Warren Weinstein

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Warren Weinstein (born July 3, 1941)[1] is an American contractor, and director in Pakistan for J.E. Austin Associates.[2] He was kidnapped by al-Qaeda on August 13, 2011 in Lahore, Pakistan.[3][4][5][6]


He earned an MA in international relations, and PhD in international law and economics, from Columbia University.[7] He was a professor at State University of New York at Oswego.[8] He had a home in Rockville, Maryland.[9]

Kidnapping for ransom is common, but it was rare for criminals to target foreigners.[10] Three guards and his driver are being held.[11] On November 1, 2011, arrests were made in the case.[12] On December 1, 2011, al-Qaeda leader Ayman al-Zawahiri claimed to be holding him.[13][14] [15] [16]

In January 2012, he was reported held in North Waziristan, by Lashkar-e-Jhangvi.[17][18]

In May 2012, al-Qaeda released a proof of life video of Weinstein.[19]

In September 2012, al-Qaeda released two additional proof of life videos of Weinstein.[20][21]

Al-Qaeda released another proof of life video in December 2013.[22]


  • Warren Weinstein, John J. Grotpeter, The pattern of African decolonization: a new interpretation, Program of Eastern African Studies, Syracuse University, 1973, ISBN 978-0-915984-07-7
  • Chinese and Soviet aid to Africa, Praeger Publishers, 1975, ISBN 978-0-275-09050-0
  • Warren Weinstein, Robert A. Schrire, Political conflict and ethnic strategies: a case study of Burundi, Maxwell School of Citizenship and Public Affairs, Syracuse University, 1976
  • Soviet and Chinese aid to African nations, Praeger, 1980, ISBN 978-0-03-052756-2
  • A sea of troubles: decolonization in Burundi, 1958-1962, University Microfilms International, 1985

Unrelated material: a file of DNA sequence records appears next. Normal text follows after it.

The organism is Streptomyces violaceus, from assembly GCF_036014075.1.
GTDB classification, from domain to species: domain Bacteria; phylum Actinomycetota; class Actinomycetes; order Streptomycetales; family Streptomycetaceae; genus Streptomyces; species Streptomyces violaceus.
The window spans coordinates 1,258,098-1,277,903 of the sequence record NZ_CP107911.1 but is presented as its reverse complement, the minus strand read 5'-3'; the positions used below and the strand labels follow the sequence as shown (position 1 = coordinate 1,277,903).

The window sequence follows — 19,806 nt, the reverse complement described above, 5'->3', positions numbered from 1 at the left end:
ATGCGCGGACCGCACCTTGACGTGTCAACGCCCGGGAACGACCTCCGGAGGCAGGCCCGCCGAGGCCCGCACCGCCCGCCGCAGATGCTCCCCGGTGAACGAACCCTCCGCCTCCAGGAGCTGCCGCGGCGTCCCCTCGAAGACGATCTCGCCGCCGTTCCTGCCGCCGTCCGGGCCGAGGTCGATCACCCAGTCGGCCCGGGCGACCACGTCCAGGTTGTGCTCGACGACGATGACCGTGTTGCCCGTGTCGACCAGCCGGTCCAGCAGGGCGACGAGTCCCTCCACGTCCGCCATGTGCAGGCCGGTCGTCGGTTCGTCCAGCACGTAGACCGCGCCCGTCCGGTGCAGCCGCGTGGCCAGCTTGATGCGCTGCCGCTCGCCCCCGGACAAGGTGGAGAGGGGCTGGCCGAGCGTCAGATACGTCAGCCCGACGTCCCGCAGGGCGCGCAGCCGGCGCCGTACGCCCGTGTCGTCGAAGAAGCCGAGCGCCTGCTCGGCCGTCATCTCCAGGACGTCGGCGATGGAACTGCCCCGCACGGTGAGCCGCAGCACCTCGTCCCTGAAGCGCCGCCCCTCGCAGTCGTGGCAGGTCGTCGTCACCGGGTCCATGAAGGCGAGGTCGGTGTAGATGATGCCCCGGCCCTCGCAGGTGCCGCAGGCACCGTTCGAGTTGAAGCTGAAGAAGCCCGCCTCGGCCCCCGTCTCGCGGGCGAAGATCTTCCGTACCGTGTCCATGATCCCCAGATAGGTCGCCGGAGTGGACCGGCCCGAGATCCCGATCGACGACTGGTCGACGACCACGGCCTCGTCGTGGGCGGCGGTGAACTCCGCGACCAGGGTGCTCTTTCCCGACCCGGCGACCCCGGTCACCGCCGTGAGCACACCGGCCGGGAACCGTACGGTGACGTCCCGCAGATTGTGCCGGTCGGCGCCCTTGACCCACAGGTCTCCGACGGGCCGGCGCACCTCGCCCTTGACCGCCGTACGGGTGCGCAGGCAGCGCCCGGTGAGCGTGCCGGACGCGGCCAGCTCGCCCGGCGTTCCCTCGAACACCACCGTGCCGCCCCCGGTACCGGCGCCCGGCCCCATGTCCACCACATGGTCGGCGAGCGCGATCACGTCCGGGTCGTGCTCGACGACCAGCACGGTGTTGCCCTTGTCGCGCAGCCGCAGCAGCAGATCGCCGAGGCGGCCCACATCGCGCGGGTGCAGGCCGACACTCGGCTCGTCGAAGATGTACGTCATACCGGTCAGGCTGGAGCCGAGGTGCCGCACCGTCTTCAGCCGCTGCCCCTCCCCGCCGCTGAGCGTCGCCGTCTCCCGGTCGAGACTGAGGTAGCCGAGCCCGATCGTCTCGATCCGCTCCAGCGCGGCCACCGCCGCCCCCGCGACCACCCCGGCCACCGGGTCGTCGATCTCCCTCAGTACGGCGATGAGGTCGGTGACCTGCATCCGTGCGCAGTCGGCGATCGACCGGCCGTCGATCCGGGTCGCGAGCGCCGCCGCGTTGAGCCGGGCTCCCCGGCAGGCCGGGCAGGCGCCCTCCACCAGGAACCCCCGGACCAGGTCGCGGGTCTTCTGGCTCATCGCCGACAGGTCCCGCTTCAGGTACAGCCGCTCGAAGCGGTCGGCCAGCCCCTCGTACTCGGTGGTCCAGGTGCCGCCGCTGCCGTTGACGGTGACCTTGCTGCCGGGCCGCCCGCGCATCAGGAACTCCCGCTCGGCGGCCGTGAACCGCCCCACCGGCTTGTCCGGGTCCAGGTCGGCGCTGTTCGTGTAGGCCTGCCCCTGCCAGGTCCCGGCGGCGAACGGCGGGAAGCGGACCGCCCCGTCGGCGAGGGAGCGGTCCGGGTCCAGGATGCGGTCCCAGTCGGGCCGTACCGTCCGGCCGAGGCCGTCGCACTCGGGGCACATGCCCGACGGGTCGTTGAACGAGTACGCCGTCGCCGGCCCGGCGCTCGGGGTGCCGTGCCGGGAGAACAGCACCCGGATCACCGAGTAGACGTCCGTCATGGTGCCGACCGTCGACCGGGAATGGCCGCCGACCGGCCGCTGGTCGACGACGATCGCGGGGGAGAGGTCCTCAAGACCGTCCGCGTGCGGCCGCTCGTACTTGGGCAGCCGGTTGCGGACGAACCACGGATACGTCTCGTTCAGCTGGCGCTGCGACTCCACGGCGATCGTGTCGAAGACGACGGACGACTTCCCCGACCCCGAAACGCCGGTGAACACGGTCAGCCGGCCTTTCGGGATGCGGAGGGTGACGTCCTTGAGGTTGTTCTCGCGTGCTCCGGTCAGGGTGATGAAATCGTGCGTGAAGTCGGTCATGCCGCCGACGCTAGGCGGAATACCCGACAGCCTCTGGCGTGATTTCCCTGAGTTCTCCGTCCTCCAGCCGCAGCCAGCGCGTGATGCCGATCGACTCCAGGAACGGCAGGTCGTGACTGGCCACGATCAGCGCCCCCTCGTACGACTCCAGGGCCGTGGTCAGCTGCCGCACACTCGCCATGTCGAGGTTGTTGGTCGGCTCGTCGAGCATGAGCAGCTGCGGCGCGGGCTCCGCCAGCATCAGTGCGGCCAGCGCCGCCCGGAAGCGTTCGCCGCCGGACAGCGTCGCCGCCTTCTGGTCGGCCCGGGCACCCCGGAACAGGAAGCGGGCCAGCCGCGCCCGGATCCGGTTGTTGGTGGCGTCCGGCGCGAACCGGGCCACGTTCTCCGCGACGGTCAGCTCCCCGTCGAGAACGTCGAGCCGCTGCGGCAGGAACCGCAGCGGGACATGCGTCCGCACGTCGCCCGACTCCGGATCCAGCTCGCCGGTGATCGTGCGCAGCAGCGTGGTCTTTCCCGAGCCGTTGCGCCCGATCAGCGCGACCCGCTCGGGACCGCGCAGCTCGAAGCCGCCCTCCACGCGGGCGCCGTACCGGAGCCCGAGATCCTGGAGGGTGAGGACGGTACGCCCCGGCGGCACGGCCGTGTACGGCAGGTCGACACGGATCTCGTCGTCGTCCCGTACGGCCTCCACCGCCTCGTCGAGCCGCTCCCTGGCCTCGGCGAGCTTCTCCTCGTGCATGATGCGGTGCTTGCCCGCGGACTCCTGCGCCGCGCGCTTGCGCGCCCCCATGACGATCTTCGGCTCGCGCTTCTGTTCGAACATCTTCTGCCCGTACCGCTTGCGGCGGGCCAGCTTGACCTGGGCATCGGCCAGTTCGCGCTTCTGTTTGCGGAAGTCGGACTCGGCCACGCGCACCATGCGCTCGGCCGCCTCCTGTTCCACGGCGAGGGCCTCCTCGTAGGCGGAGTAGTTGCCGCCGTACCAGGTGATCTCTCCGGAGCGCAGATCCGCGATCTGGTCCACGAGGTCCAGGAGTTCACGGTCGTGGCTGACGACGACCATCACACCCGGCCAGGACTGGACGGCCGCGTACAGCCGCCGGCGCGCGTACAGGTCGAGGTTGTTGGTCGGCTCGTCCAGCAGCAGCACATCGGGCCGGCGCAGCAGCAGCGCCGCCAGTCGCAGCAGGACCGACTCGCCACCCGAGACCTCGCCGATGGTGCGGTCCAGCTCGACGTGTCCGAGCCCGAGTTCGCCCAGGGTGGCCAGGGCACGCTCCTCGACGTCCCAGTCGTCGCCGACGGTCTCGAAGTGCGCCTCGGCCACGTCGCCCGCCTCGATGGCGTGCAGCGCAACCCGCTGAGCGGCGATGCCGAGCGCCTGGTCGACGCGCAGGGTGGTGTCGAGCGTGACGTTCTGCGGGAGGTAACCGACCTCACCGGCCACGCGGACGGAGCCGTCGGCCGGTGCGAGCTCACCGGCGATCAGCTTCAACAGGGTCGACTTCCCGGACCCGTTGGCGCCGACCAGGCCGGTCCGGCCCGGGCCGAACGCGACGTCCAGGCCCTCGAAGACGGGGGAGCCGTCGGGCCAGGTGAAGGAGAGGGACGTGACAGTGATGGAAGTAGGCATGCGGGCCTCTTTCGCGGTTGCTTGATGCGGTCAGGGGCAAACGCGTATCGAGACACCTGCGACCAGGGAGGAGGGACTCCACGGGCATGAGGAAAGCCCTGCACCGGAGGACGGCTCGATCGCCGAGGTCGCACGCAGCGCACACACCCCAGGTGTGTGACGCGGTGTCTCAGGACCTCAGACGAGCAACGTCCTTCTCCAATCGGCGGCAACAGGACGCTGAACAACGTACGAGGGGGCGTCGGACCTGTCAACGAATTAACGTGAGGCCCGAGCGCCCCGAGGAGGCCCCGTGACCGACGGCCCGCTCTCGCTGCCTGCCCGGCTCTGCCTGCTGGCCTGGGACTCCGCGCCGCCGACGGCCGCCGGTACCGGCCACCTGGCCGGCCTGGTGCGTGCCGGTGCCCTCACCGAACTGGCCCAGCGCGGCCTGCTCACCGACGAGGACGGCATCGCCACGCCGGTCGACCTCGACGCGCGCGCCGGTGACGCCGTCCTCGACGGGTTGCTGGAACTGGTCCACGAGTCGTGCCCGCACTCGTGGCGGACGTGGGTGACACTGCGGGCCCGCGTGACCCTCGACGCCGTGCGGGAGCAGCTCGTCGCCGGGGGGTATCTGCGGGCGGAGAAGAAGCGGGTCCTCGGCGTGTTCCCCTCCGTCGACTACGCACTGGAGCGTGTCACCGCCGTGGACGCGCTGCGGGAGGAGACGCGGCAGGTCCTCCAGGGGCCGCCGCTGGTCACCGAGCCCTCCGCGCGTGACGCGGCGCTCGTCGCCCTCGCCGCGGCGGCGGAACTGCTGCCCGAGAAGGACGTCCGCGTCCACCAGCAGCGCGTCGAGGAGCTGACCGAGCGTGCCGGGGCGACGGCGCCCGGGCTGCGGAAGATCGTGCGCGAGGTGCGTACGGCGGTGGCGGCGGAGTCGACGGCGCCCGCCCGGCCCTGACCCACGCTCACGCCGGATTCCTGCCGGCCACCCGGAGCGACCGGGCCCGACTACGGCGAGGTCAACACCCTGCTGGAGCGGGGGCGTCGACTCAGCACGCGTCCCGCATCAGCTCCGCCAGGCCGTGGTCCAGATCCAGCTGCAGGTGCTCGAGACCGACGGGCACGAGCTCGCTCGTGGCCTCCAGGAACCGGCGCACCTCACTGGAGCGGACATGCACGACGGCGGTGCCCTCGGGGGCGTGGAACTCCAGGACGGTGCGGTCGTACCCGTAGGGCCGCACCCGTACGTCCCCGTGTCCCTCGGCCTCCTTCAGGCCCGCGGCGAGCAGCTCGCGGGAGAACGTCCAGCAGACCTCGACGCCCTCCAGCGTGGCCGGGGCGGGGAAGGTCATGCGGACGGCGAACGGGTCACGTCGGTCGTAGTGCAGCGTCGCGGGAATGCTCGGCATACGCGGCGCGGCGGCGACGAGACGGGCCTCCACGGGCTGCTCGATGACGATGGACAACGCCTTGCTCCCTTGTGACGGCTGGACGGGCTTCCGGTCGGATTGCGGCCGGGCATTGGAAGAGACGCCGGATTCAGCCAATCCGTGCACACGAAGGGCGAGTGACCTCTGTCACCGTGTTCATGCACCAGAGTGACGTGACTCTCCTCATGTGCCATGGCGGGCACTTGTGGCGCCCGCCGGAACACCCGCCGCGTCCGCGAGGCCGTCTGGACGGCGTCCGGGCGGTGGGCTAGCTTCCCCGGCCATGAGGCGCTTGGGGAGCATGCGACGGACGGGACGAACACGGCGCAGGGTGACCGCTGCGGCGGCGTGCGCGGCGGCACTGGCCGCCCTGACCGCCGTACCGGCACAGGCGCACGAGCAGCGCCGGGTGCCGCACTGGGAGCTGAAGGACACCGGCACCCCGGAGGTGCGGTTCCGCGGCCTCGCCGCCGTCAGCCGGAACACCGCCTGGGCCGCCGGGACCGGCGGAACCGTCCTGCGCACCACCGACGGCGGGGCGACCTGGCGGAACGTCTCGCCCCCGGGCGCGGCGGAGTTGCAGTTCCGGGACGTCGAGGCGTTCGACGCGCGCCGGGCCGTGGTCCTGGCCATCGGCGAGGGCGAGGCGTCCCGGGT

• Ellen K. Eggers, Warren Weinstein, Historical dictionary of Burundi, Scarecrow Press, 1997, ISBN 978-0-8108-3261-9

See also[edit]


  1. ^ http://www.interpol.int/notice/search/missing/2012-290073
  2. ^ Alexander, Harriet (2011-08-13). "American aid worker Warren Weinstein kidnapped in Pakistan". London: Telegraph. Retrieved 2011-12-03. 
  3. ^ "US aid official kidnapped in Pakistan - Central & South Asia". Al Jazeera English. Retrieved 2011-12-03. 
  4. ^ Hannah Roberts (2011-08-15). "Warren Weinstein: American kidnapped in Pakistan in armed raid on his home | Mail Online". London: Dailymail.co.uk. Retrieved 2011-12-03. 
  5. ^ Rodriguez, Alex; Khan, Nasir (2011-08-14). "American kidnapped in Pakistan - Los Angeles Times". Articles.latimes.com. Retrieved 2011-12-03. 
  6. ^ "US citizen kidnapped by unknown assailants in Pakistan". Jpost.com. 2011-08-13. Retrieved 2011-12-03. 
  7. ^ "US Citizen Kidnapped in Pakistan « VOA Breaking News". Blogs.voanews.com. Retrieved 2011-12-03. 
  8. ^ Robert A. Baker. "Former SUNY Oswego professor reported kidnapped in Pakistan". The Post-Standard. Retrieved 2011-12-03. 
  9. ^ "Al Qaeda demands end to air strike on Muslim countries in return for kidnapped American". The Daily Mail (London). 2 December 2011. 
  10. ^ "BBC News - Al-Qaeda says it kidnapped Warren Weinstein in Pakistan". Bbc.co.uk. 2011-12-01. Retrieved 2011-12-03. 
  11. ^ "AFP: Month on, fears grow for kidnapped American in Pakistan". Google.com. 2011-09-12. Retrieved 2011-12-03. 
  12. ^ "Police claim arrest of kidnappers of Taseer’s son". Thenews.com.pk. 2011-11-01. Retrieved 2011-12-03. 
  13. ^ AFP. "Al Qaeda claims kidnapping of Weinstein in Pakistan – The Express Tribune". Tribune.com.pk. Retrieved 2011-12-03. 
  14. ^ "Al-Qaida says it is holding US hostage - World news - South and Central Asia - Pakistan - msnbc.com". MSNBC. 2011-08-19. Retrieved 2011-12-03. 
  15. ^ "Al Qaeda leader al-Zawahiri claims responsibility for kidnapping American – This Just In - CNN.com Blogs". News.blogs.cnn.com. 2011-12-01. Retrieved 2011-12-03. 
  16. ^ Dan Murphy (December 2, 2011). "Is kidnapping older, unarmed civilians all that's left for Al Qaeda?". The Christian Science Monitor. 
  17. ^ Hussain, Tom (January 25, 2012). "Al Qaida still holding American contractor hostage in Pakistan". McClatchy Newspapers. Retrieved February 17, 2012. 
  18. ^ Hussain, Tom (January 25, 2012). "Kidnapped US aid contractor reportedly held by militants in Pakistan". The Christian Science Monitor. Retrieved February 17, 2012. 
  19. ^ http://www.csmonitor.com/World/terrorism-security/2012/0507/US-hostage-Warren-Weinstein-makes-plea-to-Obama-in-Al-Qaeda-video-video
  20. ^ "Topic Galleries". Chicago Tribune. 
  21. ^ "U.S. hostage urges Jewish groups to work for his release". Reuters. 2012-09-13. 
  22. ^ Londoño, Ernesto (2013-12-26). "National Security". The Washington Post. 

External links[edit]